So we can think of a computational graph as a collection of nodes that are connected to eachother in some way. In this case there would be four nodes - the two input nodes, the dot product node and the sigmoid node.

## Topological Sort

In the logistic regression example above, it is clear that the nodes must be computed in a certain order. For example, the dot product must be computed before the sigmoid function. In this example it is obvious what the order of computation should be however in more complicated graphs the correct order can be less obvious. We can obtain the correct order of computation by applying a topoligical sort to the collection of nodes in the graph. There are several algorthms for topological sorting, one being Kahn’s algorithm which is shown below.

L ← Empty list that will contain the sorted elements
S ← Set of all nodes with no incoming edge
while S is non-empty do
remove a node n from S
add n to tail of L
for each node m with an edge e from n to m do
remove edge e from the graph
if m has no other incoming edges then
insert m into S
if graph has edges then
return error   (graph has at least one cycle)
else
return L   (a topologically sorted order)


Once the nodes of the graph are put in sorted order the final output of the graph can be obtained by simply iterating through the list of nodes and calling each one’s compute() method.

## Learning with Graphs

So far we have seen how computational graphs can be used to perform a sequence of arbitrary computations. But we can also use computational graphs to learn parameters within the graph itself. All that is required to do this is a dataset of input and output values, a cost-function, and a computational graph whose nodes perform computations that are differentiable. From this we can train the parameters within the graph using gradient descent. If you recall the gradient descent update formula for a single parameter $p$ is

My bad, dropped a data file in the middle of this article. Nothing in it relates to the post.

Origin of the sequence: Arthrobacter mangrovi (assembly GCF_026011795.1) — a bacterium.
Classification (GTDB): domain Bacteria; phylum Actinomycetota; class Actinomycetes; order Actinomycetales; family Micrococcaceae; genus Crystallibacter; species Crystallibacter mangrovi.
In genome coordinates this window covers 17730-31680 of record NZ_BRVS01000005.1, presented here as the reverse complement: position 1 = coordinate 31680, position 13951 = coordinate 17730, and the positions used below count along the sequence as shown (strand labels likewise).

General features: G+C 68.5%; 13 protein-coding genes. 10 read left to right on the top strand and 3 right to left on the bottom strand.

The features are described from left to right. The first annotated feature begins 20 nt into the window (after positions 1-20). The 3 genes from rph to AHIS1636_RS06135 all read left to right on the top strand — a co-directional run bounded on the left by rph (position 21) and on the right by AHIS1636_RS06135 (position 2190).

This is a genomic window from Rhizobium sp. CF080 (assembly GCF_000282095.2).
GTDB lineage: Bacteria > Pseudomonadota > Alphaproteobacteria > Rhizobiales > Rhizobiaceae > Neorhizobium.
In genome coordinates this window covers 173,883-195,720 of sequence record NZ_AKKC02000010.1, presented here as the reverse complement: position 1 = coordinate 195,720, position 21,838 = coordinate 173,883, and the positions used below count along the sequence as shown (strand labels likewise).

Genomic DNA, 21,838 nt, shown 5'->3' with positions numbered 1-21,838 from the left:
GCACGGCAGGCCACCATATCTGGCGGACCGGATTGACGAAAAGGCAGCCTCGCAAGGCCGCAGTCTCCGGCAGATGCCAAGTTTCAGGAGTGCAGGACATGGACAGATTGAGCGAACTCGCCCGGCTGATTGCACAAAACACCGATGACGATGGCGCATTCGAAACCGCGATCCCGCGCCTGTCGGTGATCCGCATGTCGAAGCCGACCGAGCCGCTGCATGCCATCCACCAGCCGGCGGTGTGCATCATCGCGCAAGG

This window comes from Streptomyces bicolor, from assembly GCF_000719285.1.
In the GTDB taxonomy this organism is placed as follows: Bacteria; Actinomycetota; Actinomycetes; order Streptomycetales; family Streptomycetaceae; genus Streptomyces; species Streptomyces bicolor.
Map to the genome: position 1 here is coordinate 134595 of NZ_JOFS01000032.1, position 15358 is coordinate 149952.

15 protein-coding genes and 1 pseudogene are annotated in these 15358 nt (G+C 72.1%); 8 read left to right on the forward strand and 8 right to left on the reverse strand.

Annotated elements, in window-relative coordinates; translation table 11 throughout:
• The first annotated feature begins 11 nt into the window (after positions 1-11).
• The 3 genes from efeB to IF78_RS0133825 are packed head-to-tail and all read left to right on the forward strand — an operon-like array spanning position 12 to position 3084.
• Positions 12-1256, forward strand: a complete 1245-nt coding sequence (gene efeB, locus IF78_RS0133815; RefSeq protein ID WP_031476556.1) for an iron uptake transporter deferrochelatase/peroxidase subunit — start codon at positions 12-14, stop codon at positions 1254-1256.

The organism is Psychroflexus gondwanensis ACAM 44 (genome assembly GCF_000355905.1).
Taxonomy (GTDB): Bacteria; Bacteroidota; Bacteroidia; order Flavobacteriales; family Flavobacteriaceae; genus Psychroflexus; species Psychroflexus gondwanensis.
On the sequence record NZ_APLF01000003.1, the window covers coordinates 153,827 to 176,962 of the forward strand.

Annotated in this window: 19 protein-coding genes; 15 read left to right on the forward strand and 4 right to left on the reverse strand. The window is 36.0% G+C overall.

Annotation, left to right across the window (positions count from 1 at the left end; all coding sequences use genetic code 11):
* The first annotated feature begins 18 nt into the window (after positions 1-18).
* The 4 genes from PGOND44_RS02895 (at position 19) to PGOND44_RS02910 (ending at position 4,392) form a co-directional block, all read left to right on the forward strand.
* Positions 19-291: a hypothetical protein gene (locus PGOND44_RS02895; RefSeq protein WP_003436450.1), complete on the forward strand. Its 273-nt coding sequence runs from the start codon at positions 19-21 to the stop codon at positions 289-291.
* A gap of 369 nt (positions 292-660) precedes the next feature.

Where $L$ is the loss function and $\alpha$ is the learning rate.

Let’s stick with our logistic regression computational graph example. In this case, the cost-function is the cross-entropy loss (which can also be represented as a node) shown below.

Where $z \in \{0,1\}$ is the label and $y$ is the prediction so

and the parameter we are interested in training is the $\mathbf{W}$ vector. Using the chain rule from calculus we can express the partial derivative of the loss function with respect to the element $w_i\in \mathbf{W}$ as

Where

Using these partial derivatives we can actually incrementally compute the final partial derivative by moving backwards through the graph.

We start at the final node which is the cross-entropy cost-function and here we can compute $\frac{\partial L}{\partial y}$ and store the result in that node’s gradients variable. Then we can travel backwards to the sigmoid node where we can compute $\frac{\partial y}{\partial a}$ and combining this with the previous gradient we get the product $\frac{\partial L}{\partial y} \frac{\partial y}{\partial a}$ which we then store in that node’s gradients variable. Then finally we can travel backwards once more to the dot product node where we can compute $\frac{\partial a}{\partial w_i}$ and combine this with the previous gradients to arrive at the final result of $\frac{\partial L}{\partial y} \frac{\partial y}{\partial a} \frac{\partial a}{\partial w_i}$.